HAMPTON, Va. (WAVY) — A Marine veteran getting disability benefits decided to become a naval officer, so he told the Department of Veterans Affairs to stop his payments. They did, but not for long.
He’s now on the hook for tens of thousands of dollars even though he alerted authorities that he was being overpaid.
We’re calling him “Raymond” because he says this story could affect his security clearance, his reputation and his Navy career.
Raymond got disability payments as a Marine veteran for four years, after deployments to Iraq and the Persian Gulf. Then in 2010 he decided to become a naval officer and entered candidate school.
“Once I was granted my access to that program to finish college, my benefits stopped, and I notified the VA,” he said.
Even VA records show Raymond let them know of his change in status. But then two years later, for no apparent reason, his payments resumed in 2012.
“I called the VA and expressed my concern, that’s documented in their report. I was told that was a legitimate claim and I would continue receiving benefits, even though I notified them.”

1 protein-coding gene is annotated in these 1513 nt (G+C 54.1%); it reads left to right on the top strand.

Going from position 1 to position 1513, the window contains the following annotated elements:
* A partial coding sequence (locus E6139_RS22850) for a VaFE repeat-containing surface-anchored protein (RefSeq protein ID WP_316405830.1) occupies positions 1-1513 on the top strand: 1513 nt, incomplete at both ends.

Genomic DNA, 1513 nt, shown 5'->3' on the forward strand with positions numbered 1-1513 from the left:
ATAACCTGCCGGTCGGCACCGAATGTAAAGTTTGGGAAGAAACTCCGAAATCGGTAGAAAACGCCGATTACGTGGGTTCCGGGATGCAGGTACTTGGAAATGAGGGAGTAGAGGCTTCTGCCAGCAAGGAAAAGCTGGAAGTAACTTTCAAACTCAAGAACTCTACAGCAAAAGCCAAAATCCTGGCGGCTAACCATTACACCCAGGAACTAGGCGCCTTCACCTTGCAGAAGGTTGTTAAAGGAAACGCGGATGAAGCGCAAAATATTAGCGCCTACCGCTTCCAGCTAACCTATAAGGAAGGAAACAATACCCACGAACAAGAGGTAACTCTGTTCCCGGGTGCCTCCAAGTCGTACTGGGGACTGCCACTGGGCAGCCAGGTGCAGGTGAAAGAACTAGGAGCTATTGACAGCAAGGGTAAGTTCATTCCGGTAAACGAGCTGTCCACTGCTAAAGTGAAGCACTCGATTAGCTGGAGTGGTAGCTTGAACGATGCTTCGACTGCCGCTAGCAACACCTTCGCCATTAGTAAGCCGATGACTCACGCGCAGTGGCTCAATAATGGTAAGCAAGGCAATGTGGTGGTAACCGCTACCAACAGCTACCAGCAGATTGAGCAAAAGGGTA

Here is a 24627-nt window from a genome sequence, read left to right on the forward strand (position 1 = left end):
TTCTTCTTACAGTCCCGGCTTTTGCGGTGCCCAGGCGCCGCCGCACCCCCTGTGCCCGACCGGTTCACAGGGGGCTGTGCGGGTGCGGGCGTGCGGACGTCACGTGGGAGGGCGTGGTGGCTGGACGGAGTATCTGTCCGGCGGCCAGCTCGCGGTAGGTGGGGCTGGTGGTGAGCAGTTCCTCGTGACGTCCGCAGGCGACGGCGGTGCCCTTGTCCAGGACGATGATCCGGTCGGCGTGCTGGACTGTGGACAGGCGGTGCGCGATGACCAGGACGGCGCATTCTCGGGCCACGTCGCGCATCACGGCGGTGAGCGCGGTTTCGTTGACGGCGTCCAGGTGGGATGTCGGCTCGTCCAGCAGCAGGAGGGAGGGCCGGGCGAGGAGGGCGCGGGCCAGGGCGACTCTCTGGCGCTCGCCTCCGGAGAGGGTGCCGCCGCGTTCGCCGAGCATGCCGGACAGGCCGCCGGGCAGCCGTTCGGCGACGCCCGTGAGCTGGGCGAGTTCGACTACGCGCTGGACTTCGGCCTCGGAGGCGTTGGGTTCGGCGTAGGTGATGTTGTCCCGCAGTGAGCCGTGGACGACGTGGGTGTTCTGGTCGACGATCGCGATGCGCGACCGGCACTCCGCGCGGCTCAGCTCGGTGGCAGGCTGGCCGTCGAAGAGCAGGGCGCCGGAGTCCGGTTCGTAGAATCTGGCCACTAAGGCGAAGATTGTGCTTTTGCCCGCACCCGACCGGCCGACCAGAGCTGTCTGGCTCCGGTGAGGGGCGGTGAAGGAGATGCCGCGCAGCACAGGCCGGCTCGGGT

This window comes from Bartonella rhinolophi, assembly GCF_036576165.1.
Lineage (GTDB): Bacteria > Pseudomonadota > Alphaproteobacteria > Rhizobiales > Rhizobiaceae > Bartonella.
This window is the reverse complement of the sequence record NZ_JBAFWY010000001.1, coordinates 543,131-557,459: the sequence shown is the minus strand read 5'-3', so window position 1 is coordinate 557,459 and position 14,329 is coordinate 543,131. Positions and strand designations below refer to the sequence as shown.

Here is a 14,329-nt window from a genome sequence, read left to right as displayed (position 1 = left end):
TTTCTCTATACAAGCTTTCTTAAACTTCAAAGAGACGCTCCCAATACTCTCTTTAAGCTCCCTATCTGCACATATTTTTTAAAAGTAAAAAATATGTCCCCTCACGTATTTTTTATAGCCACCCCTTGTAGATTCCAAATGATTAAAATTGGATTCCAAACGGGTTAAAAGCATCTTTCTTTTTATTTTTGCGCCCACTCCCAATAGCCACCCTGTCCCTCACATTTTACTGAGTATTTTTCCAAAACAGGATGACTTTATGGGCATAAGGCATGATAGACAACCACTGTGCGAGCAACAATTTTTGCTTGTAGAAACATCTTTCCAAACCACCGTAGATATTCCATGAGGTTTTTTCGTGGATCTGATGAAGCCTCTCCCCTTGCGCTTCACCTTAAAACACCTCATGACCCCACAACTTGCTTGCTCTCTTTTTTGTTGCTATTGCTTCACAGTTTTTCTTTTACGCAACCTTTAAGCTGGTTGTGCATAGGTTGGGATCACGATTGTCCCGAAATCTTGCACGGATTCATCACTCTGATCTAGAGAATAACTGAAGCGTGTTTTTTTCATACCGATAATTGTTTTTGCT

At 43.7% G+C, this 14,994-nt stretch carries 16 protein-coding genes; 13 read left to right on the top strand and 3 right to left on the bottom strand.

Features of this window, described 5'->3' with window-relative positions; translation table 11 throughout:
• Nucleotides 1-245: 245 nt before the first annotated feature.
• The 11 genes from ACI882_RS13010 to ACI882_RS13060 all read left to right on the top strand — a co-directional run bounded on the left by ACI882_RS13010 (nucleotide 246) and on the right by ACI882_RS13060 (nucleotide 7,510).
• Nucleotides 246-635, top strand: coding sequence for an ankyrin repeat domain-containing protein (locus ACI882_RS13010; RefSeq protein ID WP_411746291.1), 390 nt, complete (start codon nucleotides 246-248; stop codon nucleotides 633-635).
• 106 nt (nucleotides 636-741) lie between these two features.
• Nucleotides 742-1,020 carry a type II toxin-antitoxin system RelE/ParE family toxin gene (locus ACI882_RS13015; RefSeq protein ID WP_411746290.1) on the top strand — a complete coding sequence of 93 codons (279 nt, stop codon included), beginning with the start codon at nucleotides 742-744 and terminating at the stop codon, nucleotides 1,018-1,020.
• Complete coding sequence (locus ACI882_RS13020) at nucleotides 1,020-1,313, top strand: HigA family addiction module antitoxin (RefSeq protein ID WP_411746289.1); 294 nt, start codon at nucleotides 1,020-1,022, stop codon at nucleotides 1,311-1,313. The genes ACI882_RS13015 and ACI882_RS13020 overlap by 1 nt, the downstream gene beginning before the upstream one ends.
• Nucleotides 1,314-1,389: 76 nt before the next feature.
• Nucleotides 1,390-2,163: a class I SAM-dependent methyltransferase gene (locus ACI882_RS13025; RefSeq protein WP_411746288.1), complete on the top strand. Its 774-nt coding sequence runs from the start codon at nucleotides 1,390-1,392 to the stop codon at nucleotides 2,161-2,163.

Documents and screenshots show the VA knew he was active duty Navy while their payments continued for four years until 2016.
“I repeatedly tried to get it stopped, and they told me that it was OK.”
That’s when Raymond got a collection notice for $75,000, the sum of the payments over the four year period.
“I have until the end of this month to pay it in full, or set up a 12-month payment plan at approximately $6,000 a month. That’s my salary. We can’t live. We can’t pay our mortgage, we can’t pay our vehicle loans, we can’t do anything.”
Raymond says he has notified Sen.Tim Kaine’s office for help. A bill currently in the Senate, sponsored by Sen. Jon Tester (D-Mont.) would address the problem of veterans held responsible for VA overpayments.
We’ll reach out to the VA and Sen. Kaine’s office to see how Raymond’s case can be resolved.